Introduction

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Last Updated on September 1, 2019, by eNotes Editorial. Word Count: 522

So you’re going to teach “The Story of an Hour” by Kate Chopin. Whether it’s your first or hundredth time, this short story has been a mainstay of English classrooms for generations. While it has its challenging spots—spare story-telling and moments of irony—teaching this text to your class will be rewarding for you and your students. Studying “The Story of an Hour” will give students insight into the role of women in the 19th century, and important themes surrounding morality, time, and freedom. This guide highlights some of the most salient aspects of the text before you begin teaching.

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Facts at a Glance

  • Publication Date: 1894
  • Recommended Grade Level: 9-12
  • Approximate Word Count: 1,000
  • Author: Kate Chopin
  • Country of Origin: United States
  • Genre: Short Story
  • Literary Period: Realism, Naturalism
  • Conflict: Person vs. Society, Person vs. Self
  • Narration: Third-Person Omniscient
  • Setting: Late 19th Century, Presumably the United States
  • Dominant Literary Devices: Irony
  • Mood: Bittersweet


Texts that Go Well with "The Story of an Hour"

The Age of Innocence, by Edith Wharton, won the Pulitzer Prize in 1921 for its portrayal of insular, claustrophobic life in the upper crust of New York City society. Newland Archer is engaged to May Welland, but when her unconventional cousin Countess Olenska arrives in New York, Archer is forced to question his traditional lifestyle. The Age of Innocence explores both the freedoms and restrictions of idealized, wealthy American life.

The Awakening, by Kate Chopin, shocked readers upon its publication in 1899. Edna Pontellier begins the novel as an obedient, socially conventional, upper-middle class housewife. By the end of the novel, she is independent, sexually liberated, and willing to take her destiny into her own hands. The novel surged in popularity during the feminist movement of the 1970s and is now celebrated as a visionary work in the American canon.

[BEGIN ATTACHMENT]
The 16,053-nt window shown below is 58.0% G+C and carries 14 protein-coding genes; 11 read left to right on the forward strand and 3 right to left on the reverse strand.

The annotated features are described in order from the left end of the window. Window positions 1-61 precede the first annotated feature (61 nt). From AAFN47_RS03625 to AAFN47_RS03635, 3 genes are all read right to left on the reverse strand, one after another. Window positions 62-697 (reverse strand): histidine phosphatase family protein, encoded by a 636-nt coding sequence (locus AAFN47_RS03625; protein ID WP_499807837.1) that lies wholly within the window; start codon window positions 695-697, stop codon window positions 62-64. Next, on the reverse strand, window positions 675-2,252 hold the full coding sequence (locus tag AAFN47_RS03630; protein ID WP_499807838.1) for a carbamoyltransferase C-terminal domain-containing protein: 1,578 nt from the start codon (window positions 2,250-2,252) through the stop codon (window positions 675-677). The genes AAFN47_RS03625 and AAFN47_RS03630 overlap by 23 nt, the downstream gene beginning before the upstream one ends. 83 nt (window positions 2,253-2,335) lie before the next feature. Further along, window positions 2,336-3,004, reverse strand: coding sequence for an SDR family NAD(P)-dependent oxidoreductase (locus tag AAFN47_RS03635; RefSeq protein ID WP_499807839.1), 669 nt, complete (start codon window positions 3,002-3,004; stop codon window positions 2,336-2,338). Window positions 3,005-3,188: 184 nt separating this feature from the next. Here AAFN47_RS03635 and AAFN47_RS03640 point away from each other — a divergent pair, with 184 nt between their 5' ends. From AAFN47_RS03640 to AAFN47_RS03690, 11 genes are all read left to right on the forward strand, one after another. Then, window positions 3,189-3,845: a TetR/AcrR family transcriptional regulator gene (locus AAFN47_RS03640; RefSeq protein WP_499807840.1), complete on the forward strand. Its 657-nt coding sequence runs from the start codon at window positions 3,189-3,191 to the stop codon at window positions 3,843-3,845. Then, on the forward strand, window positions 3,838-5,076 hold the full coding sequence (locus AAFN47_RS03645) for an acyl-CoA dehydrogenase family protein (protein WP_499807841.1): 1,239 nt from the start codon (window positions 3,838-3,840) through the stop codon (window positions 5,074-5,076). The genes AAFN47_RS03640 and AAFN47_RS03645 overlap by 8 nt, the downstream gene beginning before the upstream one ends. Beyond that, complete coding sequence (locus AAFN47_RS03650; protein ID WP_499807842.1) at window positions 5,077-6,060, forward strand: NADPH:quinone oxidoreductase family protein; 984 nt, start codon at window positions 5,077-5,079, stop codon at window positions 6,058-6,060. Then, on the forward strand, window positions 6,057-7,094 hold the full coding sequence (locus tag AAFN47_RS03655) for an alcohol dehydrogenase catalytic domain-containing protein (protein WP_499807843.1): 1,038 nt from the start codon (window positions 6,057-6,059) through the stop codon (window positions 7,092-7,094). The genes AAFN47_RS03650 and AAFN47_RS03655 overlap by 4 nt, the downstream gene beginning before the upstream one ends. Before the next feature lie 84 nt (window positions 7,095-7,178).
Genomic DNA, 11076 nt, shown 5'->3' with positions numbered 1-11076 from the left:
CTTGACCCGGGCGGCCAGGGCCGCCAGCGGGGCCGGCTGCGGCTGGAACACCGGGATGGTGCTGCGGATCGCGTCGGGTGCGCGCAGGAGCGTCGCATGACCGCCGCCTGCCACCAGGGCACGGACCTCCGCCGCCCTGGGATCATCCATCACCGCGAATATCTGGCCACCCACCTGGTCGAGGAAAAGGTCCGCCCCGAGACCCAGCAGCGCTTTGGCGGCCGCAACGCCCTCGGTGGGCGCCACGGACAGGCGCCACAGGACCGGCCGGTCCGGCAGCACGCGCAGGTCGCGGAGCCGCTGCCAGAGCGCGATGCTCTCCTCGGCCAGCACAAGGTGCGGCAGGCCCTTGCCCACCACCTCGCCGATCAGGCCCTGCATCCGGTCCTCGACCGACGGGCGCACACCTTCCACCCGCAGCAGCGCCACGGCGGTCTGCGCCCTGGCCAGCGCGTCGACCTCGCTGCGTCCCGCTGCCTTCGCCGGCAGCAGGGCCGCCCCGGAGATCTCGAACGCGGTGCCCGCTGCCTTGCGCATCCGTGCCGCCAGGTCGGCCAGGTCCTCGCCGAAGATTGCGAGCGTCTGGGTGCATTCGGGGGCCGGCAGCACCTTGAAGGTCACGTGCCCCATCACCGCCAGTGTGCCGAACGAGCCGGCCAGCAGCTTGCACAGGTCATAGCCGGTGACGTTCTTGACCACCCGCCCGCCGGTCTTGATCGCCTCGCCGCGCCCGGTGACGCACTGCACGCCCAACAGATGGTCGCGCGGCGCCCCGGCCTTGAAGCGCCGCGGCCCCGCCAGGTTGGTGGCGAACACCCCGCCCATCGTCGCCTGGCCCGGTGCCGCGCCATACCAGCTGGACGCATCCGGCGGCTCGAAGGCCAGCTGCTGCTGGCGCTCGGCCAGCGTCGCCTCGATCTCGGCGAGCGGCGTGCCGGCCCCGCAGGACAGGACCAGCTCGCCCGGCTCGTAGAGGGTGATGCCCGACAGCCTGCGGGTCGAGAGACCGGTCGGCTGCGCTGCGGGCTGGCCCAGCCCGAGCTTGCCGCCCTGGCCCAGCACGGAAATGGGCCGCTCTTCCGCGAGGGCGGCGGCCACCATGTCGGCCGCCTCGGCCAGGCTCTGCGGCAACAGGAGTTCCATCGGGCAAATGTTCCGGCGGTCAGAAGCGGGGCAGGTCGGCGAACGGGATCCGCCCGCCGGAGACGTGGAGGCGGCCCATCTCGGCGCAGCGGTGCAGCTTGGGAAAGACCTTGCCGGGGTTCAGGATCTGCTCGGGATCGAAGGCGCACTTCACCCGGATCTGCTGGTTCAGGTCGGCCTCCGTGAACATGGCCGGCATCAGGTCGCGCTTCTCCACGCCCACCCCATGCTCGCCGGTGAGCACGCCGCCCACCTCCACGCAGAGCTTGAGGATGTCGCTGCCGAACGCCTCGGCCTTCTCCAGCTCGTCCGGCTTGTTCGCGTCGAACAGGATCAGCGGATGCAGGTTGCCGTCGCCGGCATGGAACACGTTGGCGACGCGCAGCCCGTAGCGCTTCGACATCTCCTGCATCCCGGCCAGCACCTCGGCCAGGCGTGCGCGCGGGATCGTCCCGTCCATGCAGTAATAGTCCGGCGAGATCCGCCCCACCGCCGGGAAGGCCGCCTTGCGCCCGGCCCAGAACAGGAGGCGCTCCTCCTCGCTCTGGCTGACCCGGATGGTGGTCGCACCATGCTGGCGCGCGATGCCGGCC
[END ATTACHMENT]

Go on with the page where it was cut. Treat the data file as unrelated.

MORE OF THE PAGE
“The Garden Party” is Katherine Mansfield’s most famous short story. In this coming-of-age story, Laura helps her mother prepare for a garden party which is to be held at their home. The tenor of Laura’s day changes when she hears that a neighbor has been killed. In visiting the widow, Laura is exposed to a lifestyle much less privileged than her own. Similar to “The Story of an Hour,” “The Garden Party” explores themes such as social class, gender roles, and mortality.

“A Good Man Is Hard to Find,” by Flannery O’Connor, is a 1953 short story that explores mortality and family dynamics. A Georgia family ventures south on a road trip. But their comedic misadventures take a grave turn when they cross paths with an escaped convict. “A Good Man is Hard to Find” explores moral matters and American social structures through a Southern gothic lens.

Madame Bovary, by Gustave Flaubert, was published in installments starting in 1856. It caught the eyes of both readers and government censors, and Flaubert was put on trial for obscenity. The novel offers a realist portrayal of Emma Bovary, a woman living in rural France who searches for happiness in the form of sexual fulfillment and material possessions.

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Key Plot Points